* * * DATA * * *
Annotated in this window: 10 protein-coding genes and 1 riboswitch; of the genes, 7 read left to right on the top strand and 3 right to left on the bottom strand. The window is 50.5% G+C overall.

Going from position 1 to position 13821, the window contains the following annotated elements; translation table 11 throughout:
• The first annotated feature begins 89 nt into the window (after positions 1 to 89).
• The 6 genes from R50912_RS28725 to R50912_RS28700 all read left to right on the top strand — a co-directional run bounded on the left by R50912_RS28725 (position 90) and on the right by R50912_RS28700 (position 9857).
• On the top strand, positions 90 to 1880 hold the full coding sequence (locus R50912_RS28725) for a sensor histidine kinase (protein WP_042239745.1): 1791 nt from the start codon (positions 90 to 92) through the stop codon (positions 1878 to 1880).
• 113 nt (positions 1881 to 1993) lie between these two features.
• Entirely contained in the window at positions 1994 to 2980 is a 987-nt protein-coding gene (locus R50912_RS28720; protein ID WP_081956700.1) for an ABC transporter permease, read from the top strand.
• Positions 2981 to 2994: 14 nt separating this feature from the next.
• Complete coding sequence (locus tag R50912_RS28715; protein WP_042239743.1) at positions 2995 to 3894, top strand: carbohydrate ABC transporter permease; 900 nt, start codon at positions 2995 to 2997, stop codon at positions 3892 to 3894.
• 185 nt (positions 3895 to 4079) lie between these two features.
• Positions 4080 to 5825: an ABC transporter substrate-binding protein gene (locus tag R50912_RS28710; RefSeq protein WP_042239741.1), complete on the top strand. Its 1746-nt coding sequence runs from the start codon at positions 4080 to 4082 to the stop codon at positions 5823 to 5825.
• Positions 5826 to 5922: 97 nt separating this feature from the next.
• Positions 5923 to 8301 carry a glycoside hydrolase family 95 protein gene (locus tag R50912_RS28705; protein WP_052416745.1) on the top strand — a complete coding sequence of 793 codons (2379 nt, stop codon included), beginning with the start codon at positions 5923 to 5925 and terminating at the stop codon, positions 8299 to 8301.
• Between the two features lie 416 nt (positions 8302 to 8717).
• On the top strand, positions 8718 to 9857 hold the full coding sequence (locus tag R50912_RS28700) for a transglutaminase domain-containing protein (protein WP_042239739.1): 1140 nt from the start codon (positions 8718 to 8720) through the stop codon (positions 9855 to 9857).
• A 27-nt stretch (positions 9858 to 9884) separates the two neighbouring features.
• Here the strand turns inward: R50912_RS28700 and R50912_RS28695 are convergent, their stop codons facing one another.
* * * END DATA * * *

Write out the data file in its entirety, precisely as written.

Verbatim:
Annotated in this window: 10 protein-coding genes and 1 riboswitch; of the genes, 7 read left to right on the top strand and 3 right to left on the bottom strand. The window is 50.5% G+C overall.

Going from position 1 to position 13821, the window contains the following annotated elements; translation table 11 throughout:
• The first annotated feature begins 89 nt into the window (after positions 1 to 89).
• The 6 genes from R50912_RS28725 to R50912_RS28700 all read left to right on the top strand — a co-directional run bounded on the left by R50912_RS28725 (position 90) and on the right by R50912_RS28700 (position 9857).
• On the top strand, positions 90 to 1880 hold the full coding sequence (locus R50912_RS28725) for a sensor histidine kinase (protein WP_042239745.1): 1791 nt from the start codon (positions 90 to 92) through the stop codon (positions 1878 to 1880).
• 113 nt (positions 1881 to 1993) lie between these two features.
• Entirely contained in the window at positions 1994 to 2980 is a 987-nt protein-coding gene (locus R50912_RS28720; protein ID WP_081956700.1) for an ABC transporter permease, read from the top strand.
• Positions 2981 to 2994: 14 nt separating this feature from the next.
• Complete coding sequence (locus tag R50912_RS28715; protein WP_042239743.1) at positions 2995 to 3894, top strand: carbohydrate ABC transporter permease; 900 nt, start codon at positions 2995 to 2997, stop codon at positions 3892 to 3894.
• 185 nt (positions 3895 to 4079) lie between these two features.
• Positions 4080 to 5825: an ABC transporter substrate-binding protein gene (locus tag R50912_RS28710; RefSeq protein WP_042239741.1), complete on the top strand. Its 1746-nt coding sequence runs from the start codon at positions 4080 to 4082 to the stop codon at positions 5823 to 5825.
• Positions 5826 to 5922: 97 nt separating this feature from the next.
• Positions 5923 to 8301 carry a glycoside hydrolase family 95 protein gene (locus tag R50912_RS28705; protein WP_052416745.1) on the top strand — a complete coding sequence of 793 codons (2379 nt, stop codon included), beginning with the start codon at positions 5923 to 5925 and terminating at the stop codon, positions 8299 to 8301.
• Between the two features lie 416 nt (positions 8302 to 8717).
• On the top strand, positions 8718 to 9857 hold the full coding sequence (locus tag R50912_RS28700) for a transglutaminase domain-containing protein (protein WP_042239739.1): 1140 nt from the start codon (positions 8718 to 8720) through the stop codon (positions 9855 to 9857).
• A 27-nt stretch (positions 9858 to 9884) separates the two neighbouring features.
• Here the strand turns inward: R50912_RS28700 and R50912_RS28695 are convergent, their stop codons facing one another.